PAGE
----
Young voices must be listened to at COP27!
COP27 is Africa’s COP. It must include young people in spaces that address Africa’s climate challenges. 60% of Africans are under 25, and more than a third of the continent’s population is between the ages of 15 and 34. Young people aren’t just ‘youth activists’, we are experts and professionals and we are on the front line of this crisis. COP27 would be incomplete without our voices.
COP27 is being held in Egypt, a country that contributes to less than 4% of global emissions, in a continent that despite contributing the least to the climate crisis, suffers some of its biggest impacts. Africa is suffering what it did not cause, threatening the livelihoods of over 100 million people due to its low adaptive capacity, and socioeconomic growth. Africa today loses between $7 billion and $15 billion a year to climate change and it doesn’t have access to the financing it needs to adapt.
Young people in Africa – including those not yet born – will be burdened with the responsibility of driving the outcomes of future COPs and bringing about the change our current governments have so far failed to implement. We must be included in shaping our own future. It is only right that our voices, the voices of young African climate activists, are listened to when making policy decisions. We are demanding action for a sustainable future. We are making noise, running youth-led initiatives, and building campaigns. Listen and include us.
Ahead of COP27, through youth-led initiatives such as YOUNGO we are organising pre COP events to prepare other young people for COP27. There are local conferences of youth (LCOY) across all countries, regional conferences of youth (RCOY) across all regions and global conferences of youth (COY17). We are committed and ready to drive meaningful change. At the end of these conferences there will be statements outlining our demands and calls to action for global leaders to urgently address this crisis.
I am from Nigeria and right now 33 out of 36 states are affected by flooding. Over 600 people have died and some 1.5 million families have been displaced. We are demanding climate justice; we are demanding compensation for loss and damage and we are demanding effective climate finance to mitigate the impact of climate change on our countries and communities. Many youth activists have first-hand experience of what the impact of climate change actually feels like. Thanks to the Iris Project and The Ashley Lashley Foundation, I am able to attend COP but there are many youth activists who aren’t. These are the people who should be given the platform to state their demands. Youth activists have written national youth statements and action plan documents, such as the African Youth Climate Action Plan, a document collectively developed by climate activists in Africa. It is important that we listen to these statements and pay attention to what young people are saying.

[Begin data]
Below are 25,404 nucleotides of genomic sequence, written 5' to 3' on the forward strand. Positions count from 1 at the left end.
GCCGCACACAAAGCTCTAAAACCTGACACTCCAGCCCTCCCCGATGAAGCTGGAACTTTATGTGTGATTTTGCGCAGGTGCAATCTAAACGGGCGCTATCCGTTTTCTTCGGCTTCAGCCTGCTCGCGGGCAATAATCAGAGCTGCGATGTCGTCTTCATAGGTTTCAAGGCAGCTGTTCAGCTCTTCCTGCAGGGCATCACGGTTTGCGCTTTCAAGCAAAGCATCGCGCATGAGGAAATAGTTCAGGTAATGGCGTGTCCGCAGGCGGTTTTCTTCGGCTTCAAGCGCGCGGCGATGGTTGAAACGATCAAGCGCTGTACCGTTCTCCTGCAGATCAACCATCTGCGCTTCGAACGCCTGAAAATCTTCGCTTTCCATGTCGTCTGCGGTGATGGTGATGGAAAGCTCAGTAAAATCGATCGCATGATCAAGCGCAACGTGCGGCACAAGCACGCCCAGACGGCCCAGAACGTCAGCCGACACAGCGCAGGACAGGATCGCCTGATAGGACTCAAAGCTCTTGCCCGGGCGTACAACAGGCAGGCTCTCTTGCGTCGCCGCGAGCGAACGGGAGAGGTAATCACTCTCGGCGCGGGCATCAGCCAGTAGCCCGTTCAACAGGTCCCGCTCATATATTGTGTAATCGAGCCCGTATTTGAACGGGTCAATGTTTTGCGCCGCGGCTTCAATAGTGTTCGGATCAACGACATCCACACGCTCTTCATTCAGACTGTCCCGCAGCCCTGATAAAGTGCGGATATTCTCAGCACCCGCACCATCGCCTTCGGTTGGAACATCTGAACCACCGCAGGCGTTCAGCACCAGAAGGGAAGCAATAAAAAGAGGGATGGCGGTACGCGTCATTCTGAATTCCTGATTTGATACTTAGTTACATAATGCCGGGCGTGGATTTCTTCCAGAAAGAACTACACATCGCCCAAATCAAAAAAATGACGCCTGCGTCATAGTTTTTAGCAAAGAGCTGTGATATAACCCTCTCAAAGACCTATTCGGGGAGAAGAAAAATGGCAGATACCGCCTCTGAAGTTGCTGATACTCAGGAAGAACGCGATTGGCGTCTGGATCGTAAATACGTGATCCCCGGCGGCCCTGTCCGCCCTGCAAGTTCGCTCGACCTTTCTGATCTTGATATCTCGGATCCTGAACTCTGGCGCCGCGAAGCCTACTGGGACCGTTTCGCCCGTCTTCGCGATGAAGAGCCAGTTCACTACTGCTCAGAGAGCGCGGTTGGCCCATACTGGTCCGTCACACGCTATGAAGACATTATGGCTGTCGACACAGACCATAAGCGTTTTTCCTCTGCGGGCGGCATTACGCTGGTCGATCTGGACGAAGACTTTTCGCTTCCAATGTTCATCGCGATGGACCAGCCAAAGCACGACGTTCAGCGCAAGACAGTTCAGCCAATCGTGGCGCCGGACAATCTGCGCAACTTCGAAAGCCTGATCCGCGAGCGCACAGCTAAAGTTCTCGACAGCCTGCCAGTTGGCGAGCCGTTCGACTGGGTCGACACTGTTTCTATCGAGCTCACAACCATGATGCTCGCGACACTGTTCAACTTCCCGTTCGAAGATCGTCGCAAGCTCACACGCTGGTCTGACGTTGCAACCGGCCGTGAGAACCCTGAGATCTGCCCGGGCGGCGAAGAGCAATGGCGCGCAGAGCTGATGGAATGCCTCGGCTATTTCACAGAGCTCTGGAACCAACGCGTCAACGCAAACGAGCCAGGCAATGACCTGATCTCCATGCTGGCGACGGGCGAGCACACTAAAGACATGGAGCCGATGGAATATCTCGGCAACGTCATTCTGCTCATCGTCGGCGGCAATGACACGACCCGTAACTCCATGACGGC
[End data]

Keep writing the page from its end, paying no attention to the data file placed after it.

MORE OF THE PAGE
Young people’s participation at COP27 is essential. Not because we are young but because we have valuable experience and competence. Climate activists from across the world must unite their voices to demand solutions to the climate crisis posed on their communities, countries, and continents. Global leaders and negotiators must get it right and make informed decisions that address the climate change challenges specific to all regions. COP27 must not be a failure!
Written by Yazid Mikail, Iris Project Advisor